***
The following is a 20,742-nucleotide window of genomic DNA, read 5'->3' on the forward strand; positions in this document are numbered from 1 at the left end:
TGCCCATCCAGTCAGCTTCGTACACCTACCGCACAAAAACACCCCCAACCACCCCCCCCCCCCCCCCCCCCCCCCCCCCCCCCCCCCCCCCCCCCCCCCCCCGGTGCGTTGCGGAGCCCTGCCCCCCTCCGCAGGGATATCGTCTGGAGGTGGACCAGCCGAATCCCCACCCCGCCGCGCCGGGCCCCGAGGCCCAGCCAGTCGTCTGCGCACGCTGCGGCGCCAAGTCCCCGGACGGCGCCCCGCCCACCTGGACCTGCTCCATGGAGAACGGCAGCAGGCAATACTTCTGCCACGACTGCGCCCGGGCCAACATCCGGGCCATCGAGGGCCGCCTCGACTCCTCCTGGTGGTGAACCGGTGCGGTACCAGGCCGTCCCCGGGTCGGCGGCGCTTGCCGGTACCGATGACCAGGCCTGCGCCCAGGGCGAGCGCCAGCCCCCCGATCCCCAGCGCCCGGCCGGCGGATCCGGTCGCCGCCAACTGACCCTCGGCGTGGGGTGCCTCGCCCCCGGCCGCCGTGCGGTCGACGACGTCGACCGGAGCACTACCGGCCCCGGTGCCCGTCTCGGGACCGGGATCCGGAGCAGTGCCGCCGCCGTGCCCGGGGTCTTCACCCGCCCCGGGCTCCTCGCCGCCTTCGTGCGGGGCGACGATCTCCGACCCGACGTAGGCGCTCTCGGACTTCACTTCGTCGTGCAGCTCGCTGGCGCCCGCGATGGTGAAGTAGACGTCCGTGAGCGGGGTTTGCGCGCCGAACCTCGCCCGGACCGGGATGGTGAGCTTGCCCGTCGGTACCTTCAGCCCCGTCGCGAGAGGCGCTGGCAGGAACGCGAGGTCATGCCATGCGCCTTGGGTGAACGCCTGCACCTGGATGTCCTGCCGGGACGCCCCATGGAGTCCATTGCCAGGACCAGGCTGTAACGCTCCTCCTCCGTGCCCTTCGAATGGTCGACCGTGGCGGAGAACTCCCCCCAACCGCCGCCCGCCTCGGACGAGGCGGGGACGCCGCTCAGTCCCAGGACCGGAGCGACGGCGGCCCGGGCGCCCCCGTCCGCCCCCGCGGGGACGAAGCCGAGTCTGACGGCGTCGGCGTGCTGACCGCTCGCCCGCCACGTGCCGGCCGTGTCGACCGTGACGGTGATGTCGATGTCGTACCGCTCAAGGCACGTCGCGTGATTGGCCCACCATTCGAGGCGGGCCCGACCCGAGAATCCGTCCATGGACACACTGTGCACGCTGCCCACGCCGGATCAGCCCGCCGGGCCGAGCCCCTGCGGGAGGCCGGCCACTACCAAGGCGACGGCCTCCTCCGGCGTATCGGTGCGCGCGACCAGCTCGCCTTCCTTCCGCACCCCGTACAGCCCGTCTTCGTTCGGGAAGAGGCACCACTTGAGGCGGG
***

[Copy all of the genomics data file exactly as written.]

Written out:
The following is a 20,742-nucleotide window of genomic DNA, read 5'->3' on the forward strand; positions in this document are numbered from 1 at the left end:
TGCCCATCCAGTCAGCTTCGTACACCTACCGCACAAAAACACCCCCAACCACCCCCCCCCCCCCCCCCCCCCCCCCCCCCCCCCCCCCCCCCCCCCCCCCCCGGTGCGTTGCGGAGCCCTGCCCCCCTCCGCAGGGATATCGTCTGGAGGTGGACCAGCCGAATCCCCACCCCGCCGCGCCGGGCCCCGAGGCCCAGCCAGTCGTCTGCGCACGCTGCGGCGCCAAGTCCCCGGACGGCGCCCCGCCCACCTGGACCTGCTCCATGGAGAACGGCAGCAGGCAATACTTCTGCCACGACTGCGCCCGGGCCAACATCCGGGCCATCGAGGGCCGCCTCGACTCCTCCTGGTGGTGAACCGGTGCGGTACCAGGCCGTCCCCGGGTCGGCGGCGCTTGCCGGTACCGATGACCAGGCCTGCGCCCAGGGCGAGCGCCAGCCCCCCGATCCCCAGCGCCCGGCCGGCGGATCCGGTCGCCGCCAACTGACCCTCGGCGTGGGGTGCCTCGCCCCCGGCCGCCGTGCGGTCGACGACGTCGACCGGAGCACTACCGGCCCCGGTGCCCGTCTCGGGACCGGGATCCGGAGCAGTGCCGCCGCCGTGCCCGGGGTCTTCACCCGCCCCGGGCTCCTCGCCGCCTTCGTGCGGGGCGACGATCTCCGACCCGACGTAGGCGCTCTCGGACTTCACTTCGTCGTGCAGCTCGCTGGCGCCCGCGATGGTGAAGTAGACGTCCGTGAGCGGGGTTTGCGCGCCGAACCTCGCCCGGACCGGGATGGTGAGCTTGCCCGTCGGTACCTTCAGCCCCGTCGCGAGAGGCGCTGGCAGGAACGCGAGGTCATGCCATGCGCCTTGGGTGAACGCCTGCACCTGGATGTCCTGCCGGGACGCCCCATGGAGTCCATTGCCAGGACCAGGCTGTAACGCTCCTCCTCCGTGCCCTTCGAATGGTCGACCGTGGCGGAGAACTCCCCCCAACCGCCGCCCGCCTCGGACGAGGCGGGGACGCCGCTCAGTCCCAGGACCGGAGCGACGGCGGCCCGGGCGCCCCCGTCCGCCCCCGCGGGGACGAAGCCGAGTCTGACGGCGTCGGCGTGCTGACCGCTCGCCCGCCACGTGCCGGCCGTGTCGACCGTGACGGTGATGTCGATGTCGTACCGCTCAAGGCACGTCGCGTGATTGGCCCACCATTCGAGGCGGGCCCGACCCGAGAATCCGTCCATGGACACACTGTGCACGCTGCCCACGCCGGATCAGCCCGCCGGGCCGAGCCCCTGCGGGAGGCCGGCCACTACCAAGGCGACGGCCTCCTCCGGCGTATCGGTGCGCGCGACCAGCTCGCCTTCCTTCCGCACCCCGTACAGCCCGTCTTCGTTCGGGAAGAGGCACCACTTGAGGCGGG